Studor Maxi-Vents proved the only viable technical drainage ventilation solution to fulfil the aesthetic (architectural), environmental and operational requirements for the unique low rise design of the new Monselice General Hospital (Nuovo Polo Ospedaliero Unico) in northeast Italy.
Conceived by specialist Italian building engineering architects, in conjunction with the multi-discipline company STEAM, Monselice’s new hospital project includes three buildings connected by large corridors over two floors, with an additional “technical top floor” to locate all the building engineering services and systems.
The development is predominantly horizontal in profile, both to minimise its visual impact on the sloping hillside landscape and also to respond to a need for greater functionality, given that this reduces patient transfer times. The covered area spans 37,500m², including units for diagnosis, treatment and hospitalisation with a capacity for 447 beds (of which one third are in single en-suite rooms), plus 27 operating theatres.
From the environmental perspective, the new hospital’s contemporary design needed to include technological innovations to reduce the consumption of primary energy by 30 % compared to equivalent structures.
In order to maintain the integrity of the aesthetically domed rooftops, the architectural design did not allow for any roof penetrations – this was a strict guideline.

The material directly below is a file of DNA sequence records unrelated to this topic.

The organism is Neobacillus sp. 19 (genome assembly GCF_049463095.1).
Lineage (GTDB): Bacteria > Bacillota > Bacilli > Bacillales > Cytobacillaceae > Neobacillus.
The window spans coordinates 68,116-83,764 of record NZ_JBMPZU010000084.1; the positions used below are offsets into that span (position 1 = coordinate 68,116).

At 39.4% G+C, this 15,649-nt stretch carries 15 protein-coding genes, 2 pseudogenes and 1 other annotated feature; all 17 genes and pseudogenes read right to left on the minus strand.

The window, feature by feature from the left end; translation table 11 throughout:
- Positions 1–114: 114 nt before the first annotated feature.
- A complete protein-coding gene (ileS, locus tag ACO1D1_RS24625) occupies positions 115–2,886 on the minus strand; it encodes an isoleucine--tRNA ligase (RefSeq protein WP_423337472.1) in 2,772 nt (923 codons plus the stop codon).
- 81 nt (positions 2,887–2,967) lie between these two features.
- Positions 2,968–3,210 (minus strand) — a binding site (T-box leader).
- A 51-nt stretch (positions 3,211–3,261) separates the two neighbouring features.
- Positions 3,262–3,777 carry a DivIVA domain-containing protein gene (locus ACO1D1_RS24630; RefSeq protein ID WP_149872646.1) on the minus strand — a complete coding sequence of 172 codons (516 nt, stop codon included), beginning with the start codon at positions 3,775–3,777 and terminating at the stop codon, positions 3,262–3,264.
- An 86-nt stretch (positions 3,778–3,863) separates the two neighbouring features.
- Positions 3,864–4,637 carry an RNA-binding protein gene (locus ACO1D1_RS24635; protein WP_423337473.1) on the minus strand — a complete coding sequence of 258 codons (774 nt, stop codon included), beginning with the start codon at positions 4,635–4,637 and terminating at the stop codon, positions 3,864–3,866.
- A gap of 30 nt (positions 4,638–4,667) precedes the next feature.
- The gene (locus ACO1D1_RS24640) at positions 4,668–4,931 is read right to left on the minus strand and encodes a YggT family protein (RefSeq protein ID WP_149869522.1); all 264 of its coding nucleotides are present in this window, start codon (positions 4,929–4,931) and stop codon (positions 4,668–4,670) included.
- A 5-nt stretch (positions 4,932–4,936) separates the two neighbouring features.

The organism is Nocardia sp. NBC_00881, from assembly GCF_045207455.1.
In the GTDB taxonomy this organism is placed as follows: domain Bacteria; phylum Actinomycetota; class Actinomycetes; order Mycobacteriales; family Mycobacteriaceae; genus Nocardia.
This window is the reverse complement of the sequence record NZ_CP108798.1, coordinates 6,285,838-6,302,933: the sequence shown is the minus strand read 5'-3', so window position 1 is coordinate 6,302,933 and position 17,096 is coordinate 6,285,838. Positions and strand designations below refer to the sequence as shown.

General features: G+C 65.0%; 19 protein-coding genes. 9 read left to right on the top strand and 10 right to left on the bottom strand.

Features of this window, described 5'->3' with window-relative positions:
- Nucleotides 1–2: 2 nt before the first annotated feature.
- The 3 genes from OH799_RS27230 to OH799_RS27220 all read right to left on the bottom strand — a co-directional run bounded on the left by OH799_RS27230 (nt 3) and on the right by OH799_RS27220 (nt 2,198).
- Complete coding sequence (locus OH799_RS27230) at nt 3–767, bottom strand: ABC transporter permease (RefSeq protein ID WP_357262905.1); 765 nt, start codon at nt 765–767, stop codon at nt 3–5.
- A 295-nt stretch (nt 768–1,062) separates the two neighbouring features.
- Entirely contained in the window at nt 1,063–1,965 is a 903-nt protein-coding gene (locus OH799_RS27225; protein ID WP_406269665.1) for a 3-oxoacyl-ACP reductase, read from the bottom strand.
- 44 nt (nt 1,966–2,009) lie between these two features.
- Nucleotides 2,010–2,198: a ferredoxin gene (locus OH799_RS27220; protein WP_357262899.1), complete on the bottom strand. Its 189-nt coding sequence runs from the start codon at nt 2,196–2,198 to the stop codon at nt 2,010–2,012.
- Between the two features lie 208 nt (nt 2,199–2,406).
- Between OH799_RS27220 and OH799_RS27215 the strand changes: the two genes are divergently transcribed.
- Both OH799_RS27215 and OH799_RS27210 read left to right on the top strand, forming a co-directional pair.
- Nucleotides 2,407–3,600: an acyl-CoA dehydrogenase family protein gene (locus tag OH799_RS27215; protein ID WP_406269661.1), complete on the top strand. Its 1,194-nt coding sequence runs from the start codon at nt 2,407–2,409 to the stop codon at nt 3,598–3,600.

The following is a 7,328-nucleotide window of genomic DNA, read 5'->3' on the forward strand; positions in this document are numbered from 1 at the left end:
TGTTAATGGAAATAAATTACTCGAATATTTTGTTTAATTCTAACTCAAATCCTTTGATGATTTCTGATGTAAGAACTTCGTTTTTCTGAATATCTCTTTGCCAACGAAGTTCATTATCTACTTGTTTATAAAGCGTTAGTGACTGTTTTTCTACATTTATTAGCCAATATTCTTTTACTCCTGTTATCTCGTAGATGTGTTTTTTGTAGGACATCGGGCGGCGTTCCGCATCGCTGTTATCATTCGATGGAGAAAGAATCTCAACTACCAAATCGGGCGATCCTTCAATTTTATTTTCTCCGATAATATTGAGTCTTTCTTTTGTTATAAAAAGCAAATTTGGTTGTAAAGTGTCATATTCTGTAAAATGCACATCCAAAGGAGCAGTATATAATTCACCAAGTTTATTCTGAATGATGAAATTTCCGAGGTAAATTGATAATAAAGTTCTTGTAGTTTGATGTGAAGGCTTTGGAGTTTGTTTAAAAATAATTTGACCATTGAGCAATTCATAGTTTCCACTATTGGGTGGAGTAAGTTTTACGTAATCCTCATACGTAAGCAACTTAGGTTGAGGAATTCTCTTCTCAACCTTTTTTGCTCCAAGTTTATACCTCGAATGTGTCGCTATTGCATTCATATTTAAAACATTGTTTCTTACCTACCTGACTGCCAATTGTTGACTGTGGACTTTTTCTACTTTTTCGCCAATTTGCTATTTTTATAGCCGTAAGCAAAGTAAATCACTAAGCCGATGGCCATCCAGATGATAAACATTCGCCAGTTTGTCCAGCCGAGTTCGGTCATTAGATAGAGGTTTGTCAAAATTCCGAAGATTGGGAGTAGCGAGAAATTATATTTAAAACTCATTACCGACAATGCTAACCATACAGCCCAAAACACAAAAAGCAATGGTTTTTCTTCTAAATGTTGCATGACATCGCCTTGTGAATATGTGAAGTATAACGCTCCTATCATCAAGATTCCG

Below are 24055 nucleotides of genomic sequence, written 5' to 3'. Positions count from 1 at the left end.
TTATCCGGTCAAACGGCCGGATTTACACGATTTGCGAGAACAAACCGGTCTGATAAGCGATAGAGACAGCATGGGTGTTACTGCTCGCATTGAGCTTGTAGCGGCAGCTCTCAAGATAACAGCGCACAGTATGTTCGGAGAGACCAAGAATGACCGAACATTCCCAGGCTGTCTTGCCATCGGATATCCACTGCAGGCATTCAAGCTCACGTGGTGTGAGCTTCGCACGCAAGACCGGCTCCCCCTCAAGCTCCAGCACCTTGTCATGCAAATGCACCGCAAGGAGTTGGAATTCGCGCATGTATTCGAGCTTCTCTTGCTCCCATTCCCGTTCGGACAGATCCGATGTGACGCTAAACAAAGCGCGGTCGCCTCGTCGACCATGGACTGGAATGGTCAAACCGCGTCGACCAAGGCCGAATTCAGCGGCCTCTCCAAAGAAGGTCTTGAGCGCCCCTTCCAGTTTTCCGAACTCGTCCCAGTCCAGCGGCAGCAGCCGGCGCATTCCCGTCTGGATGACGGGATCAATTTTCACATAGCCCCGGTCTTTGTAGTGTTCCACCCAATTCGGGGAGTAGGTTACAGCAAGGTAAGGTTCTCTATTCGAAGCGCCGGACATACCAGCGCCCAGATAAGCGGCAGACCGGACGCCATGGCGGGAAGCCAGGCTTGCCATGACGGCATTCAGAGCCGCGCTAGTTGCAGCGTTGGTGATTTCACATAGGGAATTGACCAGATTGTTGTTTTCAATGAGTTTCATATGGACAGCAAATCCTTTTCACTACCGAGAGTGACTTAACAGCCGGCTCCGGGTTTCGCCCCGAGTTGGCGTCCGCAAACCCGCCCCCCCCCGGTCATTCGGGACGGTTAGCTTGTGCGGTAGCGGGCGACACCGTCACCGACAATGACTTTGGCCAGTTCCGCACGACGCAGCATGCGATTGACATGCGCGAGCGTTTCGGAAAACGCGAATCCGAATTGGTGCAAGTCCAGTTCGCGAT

The MEP contractor Gemmo, who was also responsible for the drainage system design, had the original idea to supply ventilation for the extensive system through two vent pipes, connecting all stacks, which would project out of each side of the three buildings. Due to their relationship with the technical office of Bampi (Studor’s Italian distributor), Gemmo sought their help with this idea, which they duly referred to Studor (recognising that this needed input from an expert in drainage ventilation).
Supported by scientific evidence from the world-renowned Drainage Research Group of Heriot-Watt University, Edinburgh, it was proven that this concept was impossible to realise, not only being technically unviable, but also not being supported by any recognised building code.
The simple solution identified was to cap as many stacks as possible with a Studor Maxi-Vent within the roof space; the ideal technical solution, not only as it responded to the architectural and aesthetic need for no rooftop penetrations, but is also very much in line with Monselice General Hospital’s overall environmental impact strategy.
The Studor Maxi-Vent advanced Air Admittance Valve (AAV) protects the trap seals in the hospital’s drainage system by allowing the intake of air so that each soil pipe can maintain the right level of pressure within the system – especially in a hospital environment, this is critical to ensure that there is no cross-contamination from the drainage system into the habitable space.
By eliminating the need for roof penetrations, as the Studor Maxi-Vent fits discretely within the roof space, it also reduces the amount of pipework required. As the integrity of the roof is maintained, thermal heat loss is minimised versus traditional open vent pipes to the atmosphere that penetrate the roof. When this is combined with the reduction in materials required, the Studor Maxi-Vent solution offered significant ecological benefits which aided the hospital’s objective of reducing its environmental footprint.
The Studor Maxi-Vent was found to be the only technical and legally recognised solution to the drainage ventilation needs of the leading Monselice General Hospital. As a result, 100 Maxi-Vents were installed and the architect’s aesthetic vision was realised.